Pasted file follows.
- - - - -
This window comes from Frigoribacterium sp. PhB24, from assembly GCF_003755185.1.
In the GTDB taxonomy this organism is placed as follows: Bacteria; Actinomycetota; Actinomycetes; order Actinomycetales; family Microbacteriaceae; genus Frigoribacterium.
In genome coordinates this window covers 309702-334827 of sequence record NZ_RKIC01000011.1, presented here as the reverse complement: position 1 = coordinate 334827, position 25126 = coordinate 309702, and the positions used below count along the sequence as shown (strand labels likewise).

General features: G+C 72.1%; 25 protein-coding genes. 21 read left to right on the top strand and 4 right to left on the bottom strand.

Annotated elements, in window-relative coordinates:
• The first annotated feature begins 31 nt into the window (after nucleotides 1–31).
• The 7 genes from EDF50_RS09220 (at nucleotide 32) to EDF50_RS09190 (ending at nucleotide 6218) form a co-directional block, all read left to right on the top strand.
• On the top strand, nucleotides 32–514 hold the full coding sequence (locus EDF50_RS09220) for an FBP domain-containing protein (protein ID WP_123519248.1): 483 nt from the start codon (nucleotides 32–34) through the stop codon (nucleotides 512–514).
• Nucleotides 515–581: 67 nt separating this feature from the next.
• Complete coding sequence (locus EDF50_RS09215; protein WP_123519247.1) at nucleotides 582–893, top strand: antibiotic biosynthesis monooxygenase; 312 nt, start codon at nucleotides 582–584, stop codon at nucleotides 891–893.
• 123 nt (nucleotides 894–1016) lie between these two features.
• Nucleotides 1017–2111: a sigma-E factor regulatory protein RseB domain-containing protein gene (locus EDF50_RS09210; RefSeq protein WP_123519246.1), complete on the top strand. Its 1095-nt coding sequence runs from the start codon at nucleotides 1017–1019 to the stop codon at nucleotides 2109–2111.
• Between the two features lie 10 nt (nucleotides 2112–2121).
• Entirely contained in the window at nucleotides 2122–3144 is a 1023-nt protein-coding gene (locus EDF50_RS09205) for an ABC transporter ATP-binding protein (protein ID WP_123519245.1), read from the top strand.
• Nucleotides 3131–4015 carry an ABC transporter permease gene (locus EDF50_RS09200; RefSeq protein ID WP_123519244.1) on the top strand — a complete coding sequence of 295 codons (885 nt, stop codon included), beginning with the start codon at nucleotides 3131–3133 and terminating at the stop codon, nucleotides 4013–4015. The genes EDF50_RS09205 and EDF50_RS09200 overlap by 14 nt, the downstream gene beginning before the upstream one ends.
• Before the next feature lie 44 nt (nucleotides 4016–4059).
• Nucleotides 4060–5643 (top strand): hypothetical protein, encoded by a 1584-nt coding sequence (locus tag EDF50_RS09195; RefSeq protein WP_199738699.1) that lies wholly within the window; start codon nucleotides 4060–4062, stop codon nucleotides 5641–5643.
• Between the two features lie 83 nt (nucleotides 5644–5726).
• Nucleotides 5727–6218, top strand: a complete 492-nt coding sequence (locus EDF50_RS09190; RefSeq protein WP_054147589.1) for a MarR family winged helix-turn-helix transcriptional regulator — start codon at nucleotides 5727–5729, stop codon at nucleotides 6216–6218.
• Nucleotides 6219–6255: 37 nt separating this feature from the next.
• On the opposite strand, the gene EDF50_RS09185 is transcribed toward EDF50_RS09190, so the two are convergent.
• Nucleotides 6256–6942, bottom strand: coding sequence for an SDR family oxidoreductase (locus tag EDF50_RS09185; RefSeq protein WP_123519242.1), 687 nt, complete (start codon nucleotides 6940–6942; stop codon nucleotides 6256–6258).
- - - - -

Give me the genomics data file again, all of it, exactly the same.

This window comes from Frigoribacterium sp. PhB24, from assembly GCF_003755185.1.
In the GTDB taxonomy this organism is placed as follows: Bacteria; Actinomycetota; Actinomycetes; order Actinomycetales; family Microbacteriaceae; genus Frigoribacterium.
In genome coordinates this window covers 309702-334827 of sequence record NZ_RKIC01000011.1, presented here as the reverse complement: position 1 = coordinate 334827, position 25126 = coordinate 309702, and the positions used below count along the sequence as shown (strand labels likewise).

General features: G+C 72.1%; 25 protein-coding genes. 21 read left to right on the top strand and 4 right to left on the bottom strand.

Annotated elements, in window-relative coordinates:
• The first annotated feature begins 31 nt into the window (after nucleotides 1–31).
• The 7 genes from EDF50_RS09220 (at nucleotide 32) to EDF50_RS09190 (ending at nucleotide 6218) form a co-directional block, all read left to right on the top strand.
• On the top strand, nucleotides 32–514 hold the full coding sequence (locus EDF50_RS09220) for an FBP domain-containing protein (protein ID WP_123519248.1): 483 nt from the start codon (nucleotides 32–34) through the stop codon (nucleotides 512–514).
• Nucleotides 515–581: 67 nt separating this feature from the next.
• Complete coding sequence (locus EDF50_RS09215; protein WP_123519247.1) at nucleotides 582–893, top strand: antibiotic biosynthesis monooxygenase; 312 nt, start codon at nucleotides 582–584, stop codon at nucleotides 891–893.
• 123 nt (nucleotides 894–1016) lie between these two features.
• Nucleotides 1017–2111: a sigma-E factor regulatory protein RseB domain-containing protein gene (locus EDF50_RS09210; RefSeq protein WP_123519246.1), complete on the top strand. Its 1095-nt coding sequence runs from the start codon at nucleotides 1017–1019 to the stop codon at nucleotides 2109–2111.
• Between the two features lie 10 nt (nucleotides 2112–2121).
• Entirely contained in the window at nucleotides 2122–3144 is a 1023-nt protein-coding gene (locus EDF50_RS09205) for an ABC transporter ATP-binding protein (protein ID WP_123519245.1), read from the top strand.
• Nucleotides 3131–4015 carry an ABC transporter permease gene (locus EDF50_RS09200; RefSeq protein ID WP_123519244.1) on the top strand — a complete coding sequence of 295 codons (885 nt, stop codon included), beginning with the start codon at nucleotides 3131–3133 and terminating at the stop codon, nucleotides 4013–4015. The genes EDF50_RS09205 and EDF50_RS09200 overlap by 14 nt, the downstream gene beginning before the upstream one ends.
• Before the next feature lie 44 nt (nucleotides 4016–4059).
• Nucleotides 4060–5643 (top strand): hypothetical protein, encoded by a 1584-nt coding sequence (locus tag EDF50_RS09195; RefSeq protein WP_199738699.1) that lies wholly within the window; start codon nucleotides 4060–4062, stop codon nucleotides 5641–5643.
• Between the two features lie 83 nt (nucleotides 5644–5726).
• Nucleotides 5727–6218, top strand: a complete 492-nt coding sequence (locus EDF50_RS09190; RefSeq protein WP_054147589.1) for a MarR family winged helix-turn-helix transcriptional regulator — start codon at nucleotides 5727–5729, stop codon at nucleotides 6216–6218.
• Nucleotides 6219–6255: 37 nt separating this feature from the next.
• On the opposite strand, the gene EDF50_RS09185 is transcribed toward EDF50_RS09190, so the two are convergent.
• Nucleotides 6256–6942, bottom strand: coding sequence for an SDR family oxidoreductase (locus tag EDF50_RS09185; RefSeq protein WP_123519242.1), 687 nt, complete (start codon nucleotides 6940–6942; stop codon nucleotides 6256–6258).